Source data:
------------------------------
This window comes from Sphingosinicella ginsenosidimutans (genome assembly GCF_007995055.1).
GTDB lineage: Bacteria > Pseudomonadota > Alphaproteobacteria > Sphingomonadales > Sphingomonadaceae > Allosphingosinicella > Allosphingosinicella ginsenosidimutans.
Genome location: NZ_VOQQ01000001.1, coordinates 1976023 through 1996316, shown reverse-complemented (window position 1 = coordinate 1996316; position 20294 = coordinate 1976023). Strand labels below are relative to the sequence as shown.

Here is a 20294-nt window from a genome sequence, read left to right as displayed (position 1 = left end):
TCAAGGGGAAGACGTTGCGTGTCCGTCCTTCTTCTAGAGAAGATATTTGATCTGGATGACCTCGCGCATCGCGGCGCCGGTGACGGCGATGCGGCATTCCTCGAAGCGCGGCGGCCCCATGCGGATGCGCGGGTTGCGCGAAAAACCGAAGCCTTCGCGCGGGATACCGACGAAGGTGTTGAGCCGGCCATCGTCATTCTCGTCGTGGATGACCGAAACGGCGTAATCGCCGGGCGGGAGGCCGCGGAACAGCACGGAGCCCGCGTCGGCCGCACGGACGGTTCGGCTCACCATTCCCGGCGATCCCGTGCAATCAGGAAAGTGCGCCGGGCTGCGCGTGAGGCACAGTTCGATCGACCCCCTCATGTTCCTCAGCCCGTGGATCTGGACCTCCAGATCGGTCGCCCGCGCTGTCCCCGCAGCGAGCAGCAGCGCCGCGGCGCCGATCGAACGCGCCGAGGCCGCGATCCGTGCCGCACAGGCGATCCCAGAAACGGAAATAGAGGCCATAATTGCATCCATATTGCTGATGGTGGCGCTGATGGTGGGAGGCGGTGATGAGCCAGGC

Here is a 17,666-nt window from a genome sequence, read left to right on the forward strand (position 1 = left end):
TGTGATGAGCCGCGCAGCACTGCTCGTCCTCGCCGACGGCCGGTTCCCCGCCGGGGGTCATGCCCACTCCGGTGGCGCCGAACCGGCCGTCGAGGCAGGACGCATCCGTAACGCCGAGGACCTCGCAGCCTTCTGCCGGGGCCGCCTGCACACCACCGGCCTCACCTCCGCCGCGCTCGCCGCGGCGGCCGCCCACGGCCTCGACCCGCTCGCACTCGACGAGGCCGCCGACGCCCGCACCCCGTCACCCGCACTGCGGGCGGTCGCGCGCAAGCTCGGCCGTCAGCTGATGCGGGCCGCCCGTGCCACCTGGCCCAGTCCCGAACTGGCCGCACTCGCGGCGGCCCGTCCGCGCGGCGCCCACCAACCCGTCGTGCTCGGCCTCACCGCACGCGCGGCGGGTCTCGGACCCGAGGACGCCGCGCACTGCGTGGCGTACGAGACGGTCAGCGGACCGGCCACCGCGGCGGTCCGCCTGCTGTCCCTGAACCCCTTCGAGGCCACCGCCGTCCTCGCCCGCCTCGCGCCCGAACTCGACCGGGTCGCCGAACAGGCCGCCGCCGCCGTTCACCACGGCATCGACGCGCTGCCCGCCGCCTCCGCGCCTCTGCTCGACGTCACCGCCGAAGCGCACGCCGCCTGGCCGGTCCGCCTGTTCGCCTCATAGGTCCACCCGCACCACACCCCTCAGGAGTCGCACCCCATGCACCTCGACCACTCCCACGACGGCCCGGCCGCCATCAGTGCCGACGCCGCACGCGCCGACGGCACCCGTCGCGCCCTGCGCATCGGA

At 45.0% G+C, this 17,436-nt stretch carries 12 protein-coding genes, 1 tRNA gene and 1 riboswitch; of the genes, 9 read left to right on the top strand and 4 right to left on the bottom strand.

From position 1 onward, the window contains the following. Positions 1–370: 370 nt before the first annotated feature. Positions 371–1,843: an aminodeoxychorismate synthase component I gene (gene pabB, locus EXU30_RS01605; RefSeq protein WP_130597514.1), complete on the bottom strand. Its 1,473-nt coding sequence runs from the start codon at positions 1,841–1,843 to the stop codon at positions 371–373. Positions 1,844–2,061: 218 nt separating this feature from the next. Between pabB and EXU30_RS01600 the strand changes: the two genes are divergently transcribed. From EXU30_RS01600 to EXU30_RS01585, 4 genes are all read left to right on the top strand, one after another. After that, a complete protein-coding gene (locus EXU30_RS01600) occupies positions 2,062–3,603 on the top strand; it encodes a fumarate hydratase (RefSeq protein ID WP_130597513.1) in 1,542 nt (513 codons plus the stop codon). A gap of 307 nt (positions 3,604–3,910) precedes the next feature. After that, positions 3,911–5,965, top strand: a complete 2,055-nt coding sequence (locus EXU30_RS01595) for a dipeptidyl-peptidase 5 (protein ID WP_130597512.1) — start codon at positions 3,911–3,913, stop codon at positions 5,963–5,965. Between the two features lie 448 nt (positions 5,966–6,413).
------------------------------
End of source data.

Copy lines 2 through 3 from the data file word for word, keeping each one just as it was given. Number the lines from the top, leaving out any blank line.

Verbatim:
GTDB lineage: Bacteria > Pseudomonadota > Alphaproteobacteria > Sphingomonadales > Sphingomonadaceae > Allosphingosinicella > Allosphingosinicella ginsenosidimutans.
Genome location: NZ_VOQQ01000001.1, coordinates 1976023 through 1996316, shown reverse-complemented (window position 1 = coordinate 1996316; position 20294 = coordinate 1976023). Strand labels below are relative to the sequence as shown.